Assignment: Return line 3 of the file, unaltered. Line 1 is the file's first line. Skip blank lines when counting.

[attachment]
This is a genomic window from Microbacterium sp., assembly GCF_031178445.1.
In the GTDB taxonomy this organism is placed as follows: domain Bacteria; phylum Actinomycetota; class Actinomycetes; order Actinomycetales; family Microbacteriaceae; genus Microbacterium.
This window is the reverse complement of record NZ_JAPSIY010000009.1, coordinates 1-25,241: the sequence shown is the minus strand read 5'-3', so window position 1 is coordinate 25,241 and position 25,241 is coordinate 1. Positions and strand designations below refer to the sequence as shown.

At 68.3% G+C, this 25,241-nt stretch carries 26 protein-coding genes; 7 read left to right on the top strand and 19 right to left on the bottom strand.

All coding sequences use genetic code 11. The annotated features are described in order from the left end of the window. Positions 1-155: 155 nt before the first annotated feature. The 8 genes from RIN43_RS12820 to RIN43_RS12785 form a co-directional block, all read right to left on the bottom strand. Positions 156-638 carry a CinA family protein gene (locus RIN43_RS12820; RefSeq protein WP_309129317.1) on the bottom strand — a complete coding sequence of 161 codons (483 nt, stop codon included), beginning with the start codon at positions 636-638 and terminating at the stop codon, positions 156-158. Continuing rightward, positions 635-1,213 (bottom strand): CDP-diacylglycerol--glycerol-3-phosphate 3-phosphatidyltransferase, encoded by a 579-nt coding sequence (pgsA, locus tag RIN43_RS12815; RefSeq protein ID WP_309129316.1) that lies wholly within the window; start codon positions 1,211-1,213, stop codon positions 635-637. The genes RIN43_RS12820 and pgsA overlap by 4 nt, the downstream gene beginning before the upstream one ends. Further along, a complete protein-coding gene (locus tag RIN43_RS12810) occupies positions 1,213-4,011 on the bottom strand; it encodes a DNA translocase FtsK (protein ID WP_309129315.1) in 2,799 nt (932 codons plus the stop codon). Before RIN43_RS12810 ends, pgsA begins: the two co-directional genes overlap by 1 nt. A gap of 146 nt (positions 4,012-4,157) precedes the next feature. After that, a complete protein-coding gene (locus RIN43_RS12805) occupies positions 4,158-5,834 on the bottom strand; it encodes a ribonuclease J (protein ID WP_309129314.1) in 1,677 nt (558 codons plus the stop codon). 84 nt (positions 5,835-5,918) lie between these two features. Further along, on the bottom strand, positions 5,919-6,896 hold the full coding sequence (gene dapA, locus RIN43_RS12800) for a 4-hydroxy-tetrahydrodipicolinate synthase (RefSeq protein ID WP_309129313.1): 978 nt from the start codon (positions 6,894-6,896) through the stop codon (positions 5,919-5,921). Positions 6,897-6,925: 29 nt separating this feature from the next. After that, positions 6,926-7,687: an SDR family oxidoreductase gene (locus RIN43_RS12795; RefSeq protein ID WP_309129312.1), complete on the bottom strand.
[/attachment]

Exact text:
This window is the reverse complement of record NZ_JAPSIY010000009.1, coordinates 1-25,241: the sequence shown is the minus strand read 5'-3', so window position 1 is coordinate 25,241 and position 25,241 is coordinate 1. Positions and strand designations below refer to the sequence as shown.